Altered brain and gut responses to corticotropin-releasing hormone (CRH) in patients with irritable bowel syndrome

Michiko Kano, Tomohiko Muratsubaki, Lukas Van Oudenhove, Joe Morishita, Makoto Yoshizawa, Keiji Kohno, Mao Yagihashi, Yukari Tanaka, Shunji Mugikura, Patrick Dupont, Huynh Giao Ly, Kei Takase, Motoyori Kanazawa, Shin Fukudo

Research output: Contribution to journalArticlepeer-review

49 Citations (Scopus)


Stress is a known trigger of irritable bowel syndrome (IBS) and exacerbates its gastrointestinal symptoms. However, underlying the physiological mechanism remains unknown. Here, we investigated hypothalamic-pituitary-adrenal (HPA) axis, colonic motility, and autonomic responses to corticotropin-releasing hormone (CRH) administration as well as brain activity alterations in IBS. The study included 28 IBS patients and 34 age and sex-matched healthy control subjects. IBS patients demonstrated greater adrenocorticotropic hormone (ACTH) responses to CRH than control subjects. Male IBS patients had greater increases in colonic motility than male HCs after CRH. Female IBS patients showed altered sympathovagal balance and lower basal parasympathetic tone relative to female control subjects. Brain responses to rectal distention were measured in the same subjects using functional magnetic resonance imaging, and their associations with individual ACTH responses to CRH were tested. A negative association between ACTH response to CRH and activity in the pregenual anterior cingulate cortex (pACC) during rectal distention was identified in controls but not in IBS patients. Impaired top-down inhibitory input from the pregenual ACC to the HPA axis may lead to altered neuroendocrine and gastrointestinal responses to CRH. Centrally acting treatments may dampen the stress induced physical symptoms in IBS.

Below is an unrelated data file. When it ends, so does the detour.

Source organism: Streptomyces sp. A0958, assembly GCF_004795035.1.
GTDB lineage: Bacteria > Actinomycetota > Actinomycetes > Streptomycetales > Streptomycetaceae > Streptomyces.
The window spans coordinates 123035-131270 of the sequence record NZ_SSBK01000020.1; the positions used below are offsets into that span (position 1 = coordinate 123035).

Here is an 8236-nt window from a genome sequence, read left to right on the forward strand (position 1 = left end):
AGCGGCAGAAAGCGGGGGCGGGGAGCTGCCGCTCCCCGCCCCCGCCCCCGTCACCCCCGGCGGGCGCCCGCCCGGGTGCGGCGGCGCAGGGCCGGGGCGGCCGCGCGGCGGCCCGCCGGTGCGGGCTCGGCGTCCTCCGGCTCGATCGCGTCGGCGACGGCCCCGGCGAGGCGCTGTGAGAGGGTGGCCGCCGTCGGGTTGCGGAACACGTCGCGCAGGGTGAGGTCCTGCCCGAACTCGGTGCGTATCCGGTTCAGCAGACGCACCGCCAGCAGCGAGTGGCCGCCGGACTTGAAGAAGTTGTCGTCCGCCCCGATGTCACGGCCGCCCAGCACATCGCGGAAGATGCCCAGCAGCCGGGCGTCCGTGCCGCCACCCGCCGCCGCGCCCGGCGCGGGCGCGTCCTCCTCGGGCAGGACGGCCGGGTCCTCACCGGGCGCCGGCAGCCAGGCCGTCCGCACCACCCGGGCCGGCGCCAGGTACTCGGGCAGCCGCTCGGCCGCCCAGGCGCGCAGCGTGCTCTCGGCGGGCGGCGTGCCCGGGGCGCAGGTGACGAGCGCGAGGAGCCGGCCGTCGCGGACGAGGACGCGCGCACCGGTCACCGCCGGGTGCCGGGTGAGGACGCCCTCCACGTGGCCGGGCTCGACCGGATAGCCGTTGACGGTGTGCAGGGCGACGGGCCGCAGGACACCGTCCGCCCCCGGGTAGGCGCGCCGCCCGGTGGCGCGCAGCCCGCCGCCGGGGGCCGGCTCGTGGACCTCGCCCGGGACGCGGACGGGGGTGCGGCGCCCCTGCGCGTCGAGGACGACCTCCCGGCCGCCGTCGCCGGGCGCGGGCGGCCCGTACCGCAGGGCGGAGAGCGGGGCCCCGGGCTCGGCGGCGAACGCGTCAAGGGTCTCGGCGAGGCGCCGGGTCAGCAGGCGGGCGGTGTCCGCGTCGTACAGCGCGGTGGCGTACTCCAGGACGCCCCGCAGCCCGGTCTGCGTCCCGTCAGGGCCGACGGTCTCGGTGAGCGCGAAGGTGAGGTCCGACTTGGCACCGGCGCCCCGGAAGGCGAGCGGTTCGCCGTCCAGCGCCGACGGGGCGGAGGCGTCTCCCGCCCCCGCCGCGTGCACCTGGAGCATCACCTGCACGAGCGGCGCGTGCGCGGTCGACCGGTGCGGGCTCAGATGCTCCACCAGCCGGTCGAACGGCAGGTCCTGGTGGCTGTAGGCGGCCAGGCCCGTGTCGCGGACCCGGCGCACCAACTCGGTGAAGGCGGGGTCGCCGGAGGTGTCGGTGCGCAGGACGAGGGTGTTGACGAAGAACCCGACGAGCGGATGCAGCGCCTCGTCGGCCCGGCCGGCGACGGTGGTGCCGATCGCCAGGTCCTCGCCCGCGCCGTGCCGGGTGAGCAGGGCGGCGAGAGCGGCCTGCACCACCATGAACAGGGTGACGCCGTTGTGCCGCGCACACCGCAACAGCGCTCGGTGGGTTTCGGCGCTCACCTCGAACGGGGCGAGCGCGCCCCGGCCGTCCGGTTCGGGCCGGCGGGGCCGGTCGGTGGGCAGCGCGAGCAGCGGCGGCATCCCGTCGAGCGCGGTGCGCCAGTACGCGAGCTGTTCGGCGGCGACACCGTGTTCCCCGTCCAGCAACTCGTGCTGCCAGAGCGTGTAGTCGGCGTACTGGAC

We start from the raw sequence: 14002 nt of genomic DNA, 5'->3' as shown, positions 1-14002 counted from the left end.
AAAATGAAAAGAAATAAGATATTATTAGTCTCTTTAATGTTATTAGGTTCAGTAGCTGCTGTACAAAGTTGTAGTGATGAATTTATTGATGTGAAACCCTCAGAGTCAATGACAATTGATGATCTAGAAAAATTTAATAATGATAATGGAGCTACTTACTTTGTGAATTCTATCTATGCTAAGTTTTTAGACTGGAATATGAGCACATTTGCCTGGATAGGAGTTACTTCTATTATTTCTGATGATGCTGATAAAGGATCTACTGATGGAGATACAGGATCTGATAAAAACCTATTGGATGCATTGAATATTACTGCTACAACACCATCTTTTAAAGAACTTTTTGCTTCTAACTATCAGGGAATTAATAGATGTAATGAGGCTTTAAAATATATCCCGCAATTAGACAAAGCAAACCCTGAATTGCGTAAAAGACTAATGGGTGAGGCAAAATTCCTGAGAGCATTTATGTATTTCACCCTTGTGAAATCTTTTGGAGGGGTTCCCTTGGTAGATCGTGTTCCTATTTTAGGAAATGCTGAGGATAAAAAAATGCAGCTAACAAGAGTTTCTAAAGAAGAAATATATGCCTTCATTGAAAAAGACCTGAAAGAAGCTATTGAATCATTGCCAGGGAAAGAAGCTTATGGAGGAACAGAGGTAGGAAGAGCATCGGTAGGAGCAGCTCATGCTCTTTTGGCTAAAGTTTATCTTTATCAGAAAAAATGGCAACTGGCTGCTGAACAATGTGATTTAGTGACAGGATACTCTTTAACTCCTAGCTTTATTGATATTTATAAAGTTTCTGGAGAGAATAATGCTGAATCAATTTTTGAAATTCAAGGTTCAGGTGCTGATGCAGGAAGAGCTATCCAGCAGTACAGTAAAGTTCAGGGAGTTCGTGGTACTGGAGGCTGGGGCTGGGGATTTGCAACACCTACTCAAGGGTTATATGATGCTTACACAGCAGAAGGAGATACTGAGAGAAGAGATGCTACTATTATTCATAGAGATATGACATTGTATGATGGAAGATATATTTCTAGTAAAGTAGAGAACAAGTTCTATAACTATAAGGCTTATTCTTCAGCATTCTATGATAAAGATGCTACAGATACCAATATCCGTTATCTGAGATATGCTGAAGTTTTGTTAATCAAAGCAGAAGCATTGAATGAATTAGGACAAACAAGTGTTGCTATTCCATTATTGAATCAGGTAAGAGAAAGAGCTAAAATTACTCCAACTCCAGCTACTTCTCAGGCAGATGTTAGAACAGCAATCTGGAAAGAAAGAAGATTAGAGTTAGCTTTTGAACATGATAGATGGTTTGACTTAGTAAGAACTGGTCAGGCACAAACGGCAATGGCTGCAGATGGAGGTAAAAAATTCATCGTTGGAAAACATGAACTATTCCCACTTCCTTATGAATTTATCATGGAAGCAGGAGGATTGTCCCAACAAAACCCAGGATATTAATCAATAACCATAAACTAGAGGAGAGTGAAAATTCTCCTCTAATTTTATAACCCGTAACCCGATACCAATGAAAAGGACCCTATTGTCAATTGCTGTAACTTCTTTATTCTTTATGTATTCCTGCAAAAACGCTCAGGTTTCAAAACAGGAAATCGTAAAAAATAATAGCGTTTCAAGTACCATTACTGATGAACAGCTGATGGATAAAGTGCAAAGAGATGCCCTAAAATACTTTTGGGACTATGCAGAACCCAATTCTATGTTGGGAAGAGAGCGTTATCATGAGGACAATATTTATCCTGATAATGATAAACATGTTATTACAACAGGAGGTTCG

Original languageEnglish
Article number12425
JournalScientific Reports
Issue number1
Publication statusPublished - 2017 Dec 1


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